Extreme heatwave in Siberia

A current extreme heatwave in Siberia is bringing new record temperatures daily. Heat records are being broken... READ MORE

UPDATE Greenland Heatwave

The early warning we issued on May 25th for the first heatwave in #Greenland has occurred on May 31st to June 1st with a temperature anomaly event and high ice melt... READ MORE

NEW – Near Real-time Pan-Arctic Alerts (ARP-PAAS)

The Arctic Risk Platform has a new Pan-Arctic Alert System (PAAS) using operational weather forecasting, satellite and ground observations to deliver updates of a real-time view of unfolding climate extremes. This is... READ MORE


The first moderate heatwave is forecast for Greenland around June 1,... READ MORE

One of Greenland’s largest glaciers is actively melting from beneath

Below the surface, the Petermann Glacier, one of Greenland's largest, is actively melting--from... READ MORE


CO2 Budget Depletion




The Arctic keeps our planet cool. Loss of Arctic sea ice and snow cover will increase global warming by 2540%. Unchecked, climate change will push as many as 130 million people into poverty over the next decade. Stabilising Arctic change is central to reducing this figure.    


Global poverty is intricately tied to what happens in the Arctic.

The connection between climate change and its impact on human wellbeing is increasingly visible. Unchecked, climate change will push as many as 130 million people into poverty over the next 10 years – unravelling hard-won development gains – and could cause over 200 million people to migrate within their own countries by 2050 (World Bank, 2022). The Arctic plays an important role in keeping our planet cool because its snow and ice reflects most of incoming solar energy back to space. However, as global warming melts more of the snow and ice, the warming is accelerated. This amplifies the risk of global heatwaves and weather extremes, and leads to reduced labour productivity and pushes even more people into poverty.  

Currently the summer sea-ice cover is only 40% of its size in the 1980s, and springtime snow cover is half what it used to be (Arctic Report Card, 2021). By having less reflective cover, this loss of Arctic sea ice and snow cover drives global heating by 25 to 40 percent (Duan et al., 2019). Climate change can intensify water stress and severely hamper food security in climate-vulnerable regions, which renders locations uninhabitable and thus propels climate migration. In 2017, forced migration reached a peak of 68.5 million people; approximately 35 percent of which were displaced by extreme weather such as floods, tropical cyclones and wildfires (Podesta, 2019). Spread across 17 countries, with Qatar ranking highest, roughly one-fourth of the global population is currently reeling under extreme water stress (WRI, 2019). We are currently (2022) seeing the effects of significant flooding in Pakistan with a yet-to-be-determined financial toll on individuals and the state.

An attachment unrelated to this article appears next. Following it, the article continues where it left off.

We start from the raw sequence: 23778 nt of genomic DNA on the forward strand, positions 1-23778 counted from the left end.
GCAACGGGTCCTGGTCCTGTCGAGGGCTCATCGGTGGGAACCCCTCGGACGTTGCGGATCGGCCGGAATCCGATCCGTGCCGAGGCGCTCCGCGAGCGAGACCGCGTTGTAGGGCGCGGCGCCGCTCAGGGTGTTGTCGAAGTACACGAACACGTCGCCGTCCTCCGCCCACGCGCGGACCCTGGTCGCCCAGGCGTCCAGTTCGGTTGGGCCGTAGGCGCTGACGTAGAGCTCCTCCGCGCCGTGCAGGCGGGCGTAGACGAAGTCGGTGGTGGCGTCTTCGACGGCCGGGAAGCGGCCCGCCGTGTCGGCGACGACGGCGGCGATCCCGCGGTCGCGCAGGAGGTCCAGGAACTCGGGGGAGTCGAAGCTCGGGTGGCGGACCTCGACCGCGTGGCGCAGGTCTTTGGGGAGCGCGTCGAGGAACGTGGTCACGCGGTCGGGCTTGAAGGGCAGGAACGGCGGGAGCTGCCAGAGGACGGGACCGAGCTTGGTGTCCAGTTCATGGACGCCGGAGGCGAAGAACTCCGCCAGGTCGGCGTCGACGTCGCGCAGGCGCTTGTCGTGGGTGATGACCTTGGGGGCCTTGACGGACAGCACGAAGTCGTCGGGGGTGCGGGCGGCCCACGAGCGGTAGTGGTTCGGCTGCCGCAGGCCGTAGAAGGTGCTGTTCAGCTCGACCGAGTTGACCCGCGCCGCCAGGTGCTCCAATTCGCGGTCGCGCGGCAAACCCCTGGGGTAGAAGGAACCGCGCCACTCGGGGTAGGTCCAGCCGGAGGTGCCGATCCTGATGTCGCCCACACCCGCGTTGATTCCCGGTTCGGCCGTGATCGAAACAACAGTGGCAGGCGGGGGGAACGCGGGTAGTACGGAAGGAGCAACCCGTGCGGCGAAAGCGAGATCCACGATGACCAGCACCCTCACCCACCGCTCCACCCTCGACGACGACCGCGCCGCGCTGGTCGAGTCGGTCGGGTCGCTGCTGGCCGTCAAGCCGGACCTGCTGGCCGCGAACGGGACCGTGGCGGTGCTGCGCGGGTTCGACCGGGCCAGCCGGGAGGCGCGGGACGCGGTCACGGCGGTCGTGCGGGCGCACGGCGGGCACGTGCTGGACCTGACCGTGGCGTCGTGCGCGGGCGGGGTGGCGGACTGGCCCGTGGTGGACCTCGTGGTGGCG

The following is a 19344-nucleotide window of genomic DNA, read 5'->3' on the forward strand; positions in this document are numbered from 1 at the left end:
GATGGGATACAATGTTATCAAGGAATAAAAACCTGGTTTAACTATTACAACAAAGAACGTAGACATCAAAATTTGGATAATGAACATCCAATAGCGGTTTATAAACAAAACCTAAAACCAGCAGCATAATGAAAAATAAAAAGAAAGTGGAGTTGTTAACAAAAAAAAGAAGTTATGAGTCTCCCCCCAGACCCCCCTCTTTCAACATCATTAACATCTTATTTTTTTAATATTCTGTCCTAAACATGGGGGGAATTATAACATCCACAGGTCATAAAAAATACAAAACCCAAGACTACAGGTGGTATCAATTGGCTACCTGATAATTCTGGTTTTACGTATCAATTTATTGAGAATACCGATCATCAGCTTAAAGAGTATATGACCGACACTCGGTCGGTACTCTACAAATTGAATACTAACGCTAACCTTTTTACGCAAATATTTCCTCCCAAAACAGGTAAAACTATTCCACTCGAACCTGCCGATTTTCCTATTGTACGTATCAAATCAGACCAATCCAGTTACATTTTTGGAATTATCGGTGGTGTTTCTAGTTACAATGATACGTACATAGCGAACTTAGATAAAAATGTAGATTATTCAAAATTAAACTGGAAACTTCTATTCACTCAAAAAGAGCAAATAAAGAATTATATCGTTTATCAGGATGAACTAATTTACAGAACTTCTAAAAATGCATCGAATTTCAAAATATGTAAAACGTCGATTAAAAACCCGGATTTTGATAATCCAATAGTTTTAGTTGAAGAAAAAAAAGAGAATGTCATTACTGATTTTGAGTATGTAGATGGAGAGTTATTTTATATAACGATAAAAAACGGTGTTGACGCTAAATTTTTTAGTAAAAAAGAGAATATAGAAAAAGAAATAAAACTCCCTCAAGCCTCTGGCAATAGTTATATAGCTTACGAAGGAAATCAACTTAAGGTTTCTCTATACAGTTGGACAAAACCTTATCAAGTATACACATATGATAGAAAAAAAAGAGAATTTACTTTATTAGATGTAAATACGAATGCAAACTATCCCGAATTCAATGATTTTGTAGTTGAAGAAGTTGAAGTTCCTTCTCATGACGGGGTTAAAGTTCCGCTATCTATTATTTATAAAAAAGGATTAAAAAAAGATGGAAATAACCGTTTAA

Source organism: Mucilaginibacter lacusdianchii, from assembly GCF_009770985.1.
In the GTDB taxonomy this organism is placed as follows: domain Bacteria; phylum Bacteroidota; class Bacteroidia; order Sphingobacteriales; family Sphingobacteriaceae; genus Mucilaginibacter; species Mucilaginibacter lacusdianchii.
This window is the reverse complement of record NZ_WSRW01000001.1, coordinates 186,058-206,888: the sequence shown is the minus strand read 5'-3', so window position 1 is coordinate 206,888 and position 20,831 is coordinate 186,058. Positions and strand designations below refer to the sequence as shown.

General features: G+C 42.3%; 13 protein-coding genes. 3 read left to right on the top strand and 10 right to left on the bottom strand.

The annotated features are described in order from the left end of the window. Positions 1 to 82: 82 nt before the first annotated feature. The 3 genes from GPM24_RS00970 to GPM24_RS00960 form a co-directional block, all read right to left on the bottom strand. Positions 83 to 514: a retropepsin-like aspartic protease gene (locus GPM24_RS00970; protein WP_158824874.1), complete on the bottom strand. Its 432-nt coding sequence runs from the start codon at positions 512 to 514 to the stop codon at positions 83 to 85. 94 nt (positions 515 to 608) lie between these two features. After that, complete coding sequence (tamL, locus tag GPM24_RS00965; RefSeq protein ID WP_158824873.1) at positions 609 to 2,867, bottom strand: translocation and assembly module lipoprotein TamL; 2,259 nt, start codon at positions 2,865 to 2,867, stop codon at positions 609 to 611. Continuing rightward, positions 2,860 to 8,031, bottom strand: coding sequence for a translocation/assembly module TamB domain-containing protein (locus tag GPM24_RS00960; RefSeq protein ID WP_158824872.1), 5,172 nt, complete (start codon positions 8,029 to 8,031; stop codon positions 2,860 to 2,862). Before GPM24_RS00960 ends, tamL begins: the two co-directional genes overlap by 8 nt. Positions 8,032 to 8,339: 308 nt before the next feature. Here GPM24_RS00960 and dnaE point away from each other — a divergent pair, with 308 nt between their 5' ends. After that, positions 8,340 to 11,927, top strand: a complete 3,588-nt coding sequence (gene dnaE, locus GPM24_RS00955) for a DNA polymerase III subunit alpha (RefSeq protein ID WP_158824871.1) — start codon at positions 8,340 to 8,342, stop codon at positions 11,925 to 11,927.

Arctic Indigenous peoples consistently fall below their country’s poverty line. 

Inuit in the Canadian Arctic are suffering from one of the highest poverty rates globally. Some of the main causes of this poverty are traceable to socioeconomic remnants of European colonisation. These include assimilation politics, limitations in commercial seal trade, expensive food, poor health, and housing shortages (Borgen Project, 2020). Now, climate change is a key driver of poverty among Indigenous Peoples in the Arctic. In Sápmi, for example, changing weather patterns are increasing unseasonal winter precipitation, shifting between snow and rain, creating an ice crust over lichens which ultimately leaves the reindeer to starve or require the reindeer herders to rely on expensive supplementary fodder (Rosqvist, Inga and Eriksson, 2022). Elsewhere, the loss of sea ice affects traditional hunting, shifts in species migration patterns, and transportation issues (the latter also due to permafrost thaw).



The following gauges show up-to-date data regarding key indicators in the Arctic. These indicators clearly point to the crisis at hand.

Greenland rate of ice loss
4.5 hundred thousands l/s
on average in 1986-2015
4.5 tons per second
on average in 1986-2015
Worldwide number of disasters
265 disasters
more events in 2022 in comparison to 1970s
183 disasters
more events in 2022 in comparison to 1980s
100 disasters
more events in 2022 in comparison to 1990s
Arctic Sea Ice Extent
605,499 km²
below 1981-2010 average on 04-Jun-2023
233,783 mi²
below 1981-2010 average on 04-Jun-2023
Arctic Amplification
2.82 times
faster than global average in last 30 years
2.57 times
faster than global average in last 50 years
2.54 times
faster than global average in last 70 years
Arctic Wildfire emissions
0.60 megatonnes CO₂e
CO₂e emissions in 2023 so far
Arctic Air Quality (PM2.5)
5.50 microgram per cubic meter
on 05-Jun-2023